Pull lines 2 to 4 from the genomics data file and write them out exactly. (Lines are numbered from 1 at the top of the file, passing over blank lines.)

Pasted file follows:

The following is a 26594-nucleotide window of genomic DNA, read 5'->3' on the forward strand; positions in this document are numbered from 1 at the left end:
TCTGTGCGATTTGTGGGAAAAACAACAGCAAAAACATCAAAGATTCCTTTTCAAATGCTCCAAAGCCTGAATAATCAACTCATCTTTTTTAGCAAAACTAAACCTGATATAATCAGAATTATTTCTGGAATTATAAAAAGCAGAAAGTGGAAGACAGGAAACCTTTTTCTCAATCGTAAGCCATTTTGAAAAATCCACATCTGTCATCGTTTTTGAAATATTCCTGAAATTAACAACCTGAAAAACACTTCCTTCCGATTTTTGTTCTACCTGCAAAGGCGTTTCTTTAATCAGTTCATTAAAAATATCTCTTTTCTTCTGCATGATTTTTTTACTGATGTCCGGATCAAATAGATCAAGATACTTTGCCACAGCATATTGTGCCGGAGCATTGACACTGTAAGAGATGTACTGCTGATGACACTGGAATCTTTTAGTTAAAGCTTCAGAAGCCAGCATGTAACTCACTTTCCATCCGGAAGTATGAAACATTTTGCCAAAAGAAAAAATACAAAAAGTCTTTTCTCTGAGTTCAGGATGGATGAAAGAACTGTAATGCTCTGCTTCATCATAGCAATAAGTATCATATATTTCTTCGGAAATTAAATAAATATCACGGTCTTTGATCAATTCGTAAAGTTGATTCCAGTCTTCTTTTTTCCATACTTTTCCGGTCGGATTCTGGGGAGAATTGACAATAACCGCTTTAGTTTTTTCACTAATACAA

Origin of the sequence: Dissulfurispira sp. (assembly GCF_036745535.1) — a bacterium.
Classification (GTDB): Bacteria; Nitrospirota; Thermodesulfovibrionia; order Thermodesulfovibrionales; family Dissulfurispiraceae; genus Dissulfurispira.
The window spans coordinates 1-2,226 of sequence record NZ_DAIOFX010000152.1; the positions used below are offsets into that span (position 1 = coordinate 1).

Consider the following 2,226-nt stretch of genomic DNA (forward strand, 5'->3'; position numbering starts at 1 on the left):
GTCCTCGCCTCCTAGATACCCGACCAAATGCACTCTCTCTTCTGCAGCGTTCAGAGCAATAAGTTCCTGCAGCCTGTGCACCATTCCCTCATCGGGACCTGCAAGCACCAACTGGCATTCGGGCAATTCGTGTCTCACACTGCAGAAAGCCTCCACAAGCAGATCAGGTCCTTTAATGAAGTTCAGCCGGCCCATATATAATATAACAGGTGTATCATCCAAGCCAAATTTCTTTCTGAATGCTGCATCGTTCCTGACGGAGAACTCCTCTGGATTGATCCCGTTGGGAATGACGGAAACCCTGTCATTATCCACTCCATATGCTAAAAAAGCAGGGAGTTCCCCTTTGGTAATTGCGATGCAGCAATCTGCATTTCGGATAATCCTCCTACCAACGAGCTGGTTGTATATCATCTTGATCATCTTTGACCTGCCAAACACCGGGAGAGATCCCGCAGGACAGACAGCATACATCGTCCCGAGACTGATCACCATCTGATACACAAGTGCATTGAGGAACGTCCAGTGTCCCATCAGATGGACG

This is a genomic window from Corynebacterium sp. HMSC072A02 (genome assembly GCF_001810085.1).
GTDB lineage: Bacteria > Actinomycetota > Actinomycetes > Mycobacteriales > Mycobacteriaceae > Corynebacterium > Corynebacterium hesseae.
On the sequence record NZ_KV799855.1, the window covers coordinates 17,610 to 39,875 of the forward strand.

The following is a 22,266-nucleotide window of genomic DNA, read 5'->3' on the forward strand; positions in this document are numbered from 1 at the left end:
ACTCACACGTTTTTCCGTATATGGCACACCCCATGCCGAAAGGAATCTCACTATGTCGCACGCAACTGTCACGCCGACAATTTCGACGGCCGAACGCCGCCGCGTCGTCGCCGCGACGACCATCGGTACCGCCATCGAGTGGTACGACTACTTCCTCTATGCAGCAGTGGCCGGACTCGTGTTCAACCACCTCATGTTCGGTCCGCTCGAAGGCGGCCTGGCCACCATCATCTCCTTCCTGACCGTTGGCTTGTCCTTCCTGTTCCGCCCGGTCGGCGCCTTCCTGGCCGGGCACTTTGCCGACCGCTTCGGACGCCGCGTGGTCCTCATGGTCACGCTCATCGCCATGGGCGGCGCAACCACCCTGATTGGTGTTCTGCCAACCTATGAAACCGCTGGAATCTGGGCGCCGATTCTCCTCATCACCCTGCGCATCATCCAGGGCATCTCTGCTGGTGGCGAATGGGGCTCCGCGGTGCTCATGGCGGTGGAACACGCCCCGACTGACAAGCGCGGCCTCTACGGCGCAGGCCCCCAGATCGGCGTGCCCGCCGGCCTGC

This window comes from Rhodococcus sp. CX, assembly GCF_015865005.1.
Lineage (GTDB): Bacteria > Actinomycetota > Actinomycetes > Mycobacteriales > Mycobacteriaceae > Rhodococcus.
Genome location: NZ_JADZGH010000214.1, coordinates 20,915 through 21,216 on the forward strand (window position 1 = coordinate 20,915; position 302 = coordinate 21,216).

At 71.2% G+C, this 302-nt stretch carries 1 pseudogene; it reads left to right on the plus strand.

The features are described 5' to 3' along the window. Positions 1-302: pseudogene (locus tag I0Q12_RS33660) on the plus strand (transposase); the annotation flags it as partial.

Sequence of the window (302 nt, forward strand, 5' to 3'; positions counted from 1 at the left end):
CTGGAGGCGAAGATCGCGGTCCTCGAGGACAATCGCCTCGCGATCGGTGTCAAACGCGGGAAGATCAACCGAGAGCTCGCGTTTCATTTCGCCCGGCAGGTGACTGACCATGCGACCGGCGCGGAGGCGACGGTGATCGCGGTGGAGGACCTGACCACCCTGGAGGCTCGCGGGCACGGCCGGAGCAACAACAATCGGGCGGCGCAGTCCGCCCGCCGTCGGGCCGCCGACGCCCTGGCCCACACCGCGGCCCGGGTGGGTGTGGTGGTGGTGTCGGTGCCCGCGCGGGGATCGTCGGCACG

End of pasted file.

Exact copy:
TCTGTGCGATTTGTGGGAAAAACAACAGCAAAAACATCAAAGATTCCTTTTCAAATGCTCCAAAGCCTGAATAATCAACTCATCTTTTTTAGCAAAACTAAACCTGATATAATCAGAATTATTTCTGGAATTATAAAAAGCAGAAAGTGGAAGACAGGAAACCTTTTTCTCAATCGTAAGCCATTTTGAAAAATCCACATCTGTCATCGTTTTTGAAATATTCCTGAAATTAACAACCTGAAAAACACTTCCTTCCGATTTTTGTTCTACCTGCAAAGGCGTTTCTTTAATCAGTTCATTAAAAATATCTCTTTTCTTCTGCATGATTTTTTTACTGATGTCCGGATCAAATAGATCAAGATACTTTGCCACAGCATATTGTGCCGGAGCATTGACACTGTAAGAGATGTACTGCTGATGACACTGGAATCTTTTAGTTAAAGCTTCAGAAGCCAGCATGTAACTCACTTTCCATCCGGAAGTATGAAACATTTTGCCAAAAGAAAAAATACAAAAAGTCTTTTCTCTGAGTTCAGGATGGATGAAAGAACTGTAATGCTCTGCTTCATCATAGCAATAAGTATCATATATTTCTTCGGAAATTAAATAAATATCACGGTCTTTGATCAATTCGTAAAGTTGATTCCAGTCTTCTTTTTTCCATACTTTTCCGGTCGGATTCTGGGGAGAATTGACAATAACCGCTTTAGTTTTTTCACTAATACAA

Origin of the sequence: Dissulfurispira sp. (assembly GCF_036745535.1) — a bacterium.
Classification (GTDB): Bacteria; Nitrospirota; Thermodesulfovibrionia; order Thermodesulfovibrionales; family Dissulfurispiraceae; genus Dissulfurispira.